This is not idle speculation. The chairman of the RNC endorses it. Such a plan is clearing hurdles in Virginia. Maine and Nebraska have cast their electoral college vote in the way for several elections. It is legal. It is being introduced in Pennsylvania and, I believe, Michigan.
One would think that such a move would be so far outside the norms of our political tradition that it could not happen. But look at what has occurred in Wisconsin and Michigan already. Michigan, the home of the auto industry, Walter Reuther and the UAW is now a "right to work" state.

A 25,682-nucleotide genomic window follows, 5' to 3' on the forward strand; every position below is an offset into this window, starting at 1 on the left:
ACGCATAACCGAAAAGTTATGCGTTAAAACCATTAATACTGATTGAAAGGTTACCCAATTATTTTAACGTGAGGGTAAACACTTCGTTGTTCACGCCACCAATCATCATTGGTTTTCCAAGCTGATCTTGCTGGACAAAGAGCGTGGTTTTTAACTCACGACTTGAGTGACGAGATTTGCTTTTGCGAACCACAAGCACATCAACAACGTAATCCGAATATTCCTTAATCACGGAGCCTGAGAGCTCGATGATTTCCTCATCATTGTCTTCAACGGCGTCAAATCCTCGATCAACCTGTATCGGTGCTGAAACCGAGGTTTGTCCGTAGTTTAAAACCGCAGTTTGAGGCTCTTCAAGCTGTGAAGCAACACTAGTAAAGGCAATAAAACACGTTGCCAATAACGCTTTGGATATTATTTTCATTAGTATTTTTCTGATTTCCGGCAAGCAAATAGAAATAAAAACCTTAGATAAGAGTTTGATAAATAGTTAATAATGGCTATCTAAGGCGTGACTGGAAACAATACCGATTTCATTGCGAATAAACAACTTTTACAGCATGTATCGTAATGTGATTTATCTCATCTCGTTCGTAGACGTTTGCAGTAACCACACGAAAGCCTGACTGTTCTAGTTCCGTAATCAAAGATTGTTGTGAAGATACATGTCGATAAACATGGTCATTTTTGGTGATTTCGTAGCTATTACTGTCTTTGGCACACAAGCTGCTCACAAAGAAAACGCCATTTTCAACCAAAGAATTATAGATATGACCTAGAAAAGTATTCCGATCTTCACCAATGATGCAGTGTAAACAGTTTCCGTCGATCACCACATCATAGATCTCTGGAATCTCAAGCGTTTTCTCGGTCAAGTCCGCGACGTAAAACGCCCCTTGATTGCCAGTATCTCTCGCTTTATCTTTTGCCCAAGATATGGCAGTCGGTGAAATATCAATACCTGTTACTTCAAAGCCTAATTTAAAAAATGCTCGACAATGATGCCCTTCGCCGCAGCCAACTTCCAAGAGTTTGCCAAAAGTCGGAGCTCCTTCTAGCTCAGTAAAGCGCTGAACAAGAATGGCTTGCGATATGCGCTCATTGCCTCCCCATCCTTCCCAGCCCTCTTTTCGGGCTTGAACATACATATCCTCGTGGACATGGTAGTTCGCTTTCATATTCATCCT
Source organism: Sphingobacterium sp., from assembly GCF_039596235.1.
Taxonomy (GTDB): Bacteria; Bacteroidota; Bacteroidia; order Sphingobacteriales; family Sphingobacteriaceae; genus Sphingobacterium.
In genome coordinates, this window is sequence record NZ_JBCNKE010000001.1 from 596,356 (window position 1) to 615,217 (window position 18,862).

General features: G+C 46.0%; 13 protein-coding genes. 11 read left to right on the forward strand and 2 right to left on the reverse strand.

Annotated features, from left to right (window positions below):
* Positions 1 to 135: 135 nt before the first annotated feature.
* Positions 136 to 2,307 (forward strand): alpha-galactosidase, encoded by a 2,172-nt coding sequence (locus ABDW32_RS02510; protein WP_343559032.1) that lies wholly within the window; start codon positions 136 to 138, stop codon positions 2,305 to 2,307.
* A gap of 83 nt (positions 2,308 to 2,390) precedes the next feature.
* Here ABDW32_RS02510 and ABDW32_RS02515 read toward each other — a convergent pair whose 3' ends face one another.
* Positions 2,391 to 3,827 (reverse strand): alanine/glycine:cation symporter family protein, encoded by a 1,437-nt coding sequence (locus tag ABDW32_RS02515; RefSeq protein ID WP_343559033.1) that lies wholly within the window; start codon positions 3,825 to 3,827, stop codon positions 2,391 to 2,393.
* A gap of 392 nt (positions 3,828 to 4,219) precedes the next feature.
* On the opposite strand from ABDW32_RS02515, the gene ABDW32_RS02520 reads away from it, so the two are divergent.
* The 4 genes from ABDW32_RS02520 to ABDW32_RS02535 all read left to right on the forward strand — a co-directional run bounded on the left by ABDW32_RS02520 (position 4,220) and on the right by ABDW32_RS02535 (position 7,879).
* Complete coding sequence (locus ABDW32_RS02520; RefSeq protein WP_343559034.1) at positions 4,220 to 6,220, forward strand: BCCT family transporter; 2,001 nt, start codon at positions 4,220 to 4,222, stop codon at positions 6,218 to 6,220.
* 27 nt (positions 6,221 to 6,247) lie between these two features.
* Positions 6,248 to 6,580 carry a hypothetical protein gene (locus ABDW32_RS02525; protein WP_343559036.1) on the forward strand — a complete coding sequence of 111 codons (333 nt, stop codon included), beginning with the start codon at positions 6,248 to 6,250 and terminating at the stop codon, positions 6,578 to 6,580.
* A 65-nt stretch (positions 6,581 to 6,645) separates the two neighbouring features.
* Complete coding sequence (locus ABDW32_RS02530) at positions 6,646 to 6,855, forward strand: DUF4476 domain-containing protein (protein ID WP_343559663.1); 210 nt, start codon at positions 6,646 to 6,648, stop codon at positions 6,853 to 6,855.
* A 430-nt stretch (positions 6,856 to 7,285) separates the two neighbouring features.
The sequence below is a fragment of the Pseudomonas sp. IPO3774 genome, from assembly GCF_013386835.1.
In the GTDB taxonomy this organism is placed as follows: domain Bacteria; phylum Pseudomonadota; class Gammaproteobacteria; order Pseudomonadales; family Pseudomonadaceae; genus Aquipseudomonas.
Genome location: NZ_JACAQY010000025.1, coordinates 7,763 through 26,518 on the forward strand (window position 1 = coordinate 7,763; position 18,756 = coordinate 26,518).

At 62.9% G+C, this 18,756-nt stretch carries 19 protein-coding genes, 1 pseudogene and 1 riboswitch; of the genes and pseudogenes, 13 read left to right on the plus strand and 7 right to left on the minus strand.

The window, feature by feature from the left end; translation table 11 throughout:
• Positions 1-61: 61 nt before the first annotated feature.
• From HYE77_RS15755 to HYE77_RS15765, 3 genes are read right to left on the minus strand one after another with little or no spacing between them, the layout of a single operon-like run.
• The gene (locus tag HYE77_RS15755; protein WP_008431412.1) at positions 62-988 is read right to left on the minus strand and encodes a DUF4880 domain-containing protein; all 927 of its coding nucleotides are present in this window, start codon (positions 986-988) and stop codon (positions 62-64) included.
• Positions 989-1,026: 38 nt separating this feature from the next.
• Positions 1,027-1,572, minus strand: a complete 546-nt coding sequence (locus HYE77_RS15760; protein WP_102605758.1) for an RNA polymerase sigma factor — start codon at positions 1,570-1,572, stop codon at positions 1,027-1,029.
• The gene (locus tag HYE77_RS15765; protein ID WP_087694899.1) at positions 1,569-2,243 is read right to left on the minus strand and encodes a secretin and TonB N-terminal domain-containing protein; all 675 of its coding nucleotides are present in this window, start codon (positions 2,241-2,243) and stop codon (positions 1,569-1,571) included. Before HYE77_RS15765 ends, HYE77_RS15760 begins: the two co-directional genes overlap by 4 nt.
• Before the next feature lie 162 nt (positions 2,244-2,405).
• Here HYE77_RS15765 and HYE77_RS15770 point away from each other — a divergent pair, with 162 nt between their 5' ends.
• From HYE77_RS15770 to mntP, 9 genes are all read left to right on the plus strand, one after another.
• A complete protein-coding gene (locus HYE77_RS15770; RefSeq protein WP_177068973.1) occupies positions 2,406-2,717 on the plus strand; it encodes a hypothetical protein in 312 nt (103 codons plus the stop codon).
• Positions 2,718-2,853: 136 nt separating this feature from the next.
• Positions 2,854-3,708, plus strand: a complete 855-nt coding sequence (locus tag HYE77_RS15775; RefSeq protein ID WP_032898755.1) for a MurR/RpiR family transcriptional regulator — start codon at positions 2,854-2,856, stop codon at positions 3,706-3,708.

Were it to be enacted, it would be a legal hijacking of the democratic process -- not in some obscure procedure, but at the place where more Americans participate than any other. It is naked and transparent and justified by no other principle other than the GOP's desire to win.
It will either succeed, or it will fail, because of massive levels of resistance, greater than what we have seen in Madison and Lansing and Ohio. Will UU churches, congregations and ministers be a part of that resistance?
Or will Unitarian Universalism, which went to Selma for the right of African Americans to vote in the South, retain its political neutrality when the power of everyone's vote is diluted by one of the two parties?